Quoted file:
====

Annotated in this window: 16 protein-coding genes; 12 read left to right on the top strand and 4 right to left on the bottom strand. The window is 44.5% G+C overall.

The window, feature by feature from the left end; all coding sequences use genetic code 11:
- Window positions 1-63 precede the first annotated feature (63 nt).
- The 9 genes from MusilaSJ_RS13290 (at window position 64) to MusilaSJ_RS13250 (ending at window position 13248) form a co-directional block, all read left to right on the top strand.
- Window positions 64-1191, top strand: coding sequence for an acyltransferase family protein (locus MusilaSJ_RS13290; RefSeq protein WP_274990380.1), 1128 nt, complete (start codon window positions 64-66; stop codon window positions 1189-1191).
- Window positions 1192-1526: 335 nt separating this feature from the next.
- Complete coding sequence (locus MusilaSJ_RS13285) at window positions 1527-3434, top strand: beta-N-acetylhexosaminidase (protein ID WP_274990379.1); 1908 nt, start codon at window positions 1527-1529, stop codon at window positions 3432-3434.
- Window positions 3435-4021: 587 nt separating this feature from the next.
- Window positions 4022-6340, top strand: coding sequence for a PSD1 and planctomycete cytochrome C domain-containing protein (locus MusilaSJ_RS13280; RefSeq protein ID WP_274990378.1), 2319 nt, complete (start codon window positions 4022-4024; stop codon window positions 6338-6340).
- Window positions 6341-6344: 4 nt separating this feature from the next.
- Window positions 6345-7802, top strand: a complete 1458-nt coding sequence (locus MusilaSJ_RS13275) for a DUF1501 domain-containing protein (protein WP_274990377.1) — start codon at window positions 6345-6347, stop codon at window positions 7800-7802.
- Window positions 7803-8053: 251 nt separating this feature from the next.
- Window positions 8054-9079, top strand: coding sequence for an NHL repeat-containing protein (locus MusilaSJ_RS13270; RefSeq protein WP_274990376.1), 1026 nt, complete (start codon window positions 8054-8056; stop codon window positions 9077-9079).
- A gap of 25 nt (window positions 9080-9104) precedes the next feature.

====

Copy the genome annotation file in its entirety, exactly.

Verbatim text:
Annotated in this window: 16 protein-coding genes; 12 read left to right on the top strand and 4 right to left on the bottom strand. The window is 44.5% G+C overall.

The window, feature by feature from the left end; all coding sequences use genetic code 11:
- Window positions 1-63 precede the first annotated feature (63 nt).
- The 9 genes from MusilaSJ_RS13290 (at window position 64) to MusilaSJ_RS13250 (ending at window position 13248) form a co-directional block, all read left to right on the top strand.
- Window positions 64-1191, top strand: coding sequence for an acyltransferase family protein (locus MusilaSJ_RS13290; RefSeq protein WP_274990380.1), 1128 nt, complete (start codon window positions 64-66; stop codon window positions 1189-1191).
- Window positions 1192-1526: 335 nt separating this feature from the next.
- Complete coding sequence (locus MusilaSJ_RS13285) at window positions 1527-3434, top strand: beta-N-acetylhexosaminidase (protein ID WP_274990379.1); 1908 nt, start codon at window positions 1527-1529, stop codon at window positions 3432-3434.
- Window positions 3435-4021: 587 nt separating this feature from the next.
- Window positions 4022-6340, top strand: coding sequence for a PSD1 and planctomycete cytochrome C domain-containing protein (locus MusilaSJ_RS13280; RefSeq protein ID WP_274990378.1), 2319 nt, complete (start codon window positions 4022-4024; stop codon window positions 6338-6340).
- Window positions 6341-6344: 4 nt separating this feature from the next.
- Window positions 6345-7802, top strand: a complete 1458-nt coding sequence (locus MusilaSJ_RS13275) for a DUF1501 domain-containing protein (protein WP_274990377.1) — start codon at window positions 6345-6347, stop codon at window positions 7800-7802.
- Window positions 7803-8053: 251 nt separating this feature from the next.
- Window positions 8054-9079, top strand: coding sequence for an NHL repeat-containing protein (locus MusilaSJ_RS13270; RefSeq protein WP_274990376.1), 1026 nt, complete (start codon window positions 8054-8056; stop codon window positions 9077-9079).
- A gap of 25 nt (window positions 9080-9104) precedes the next feature.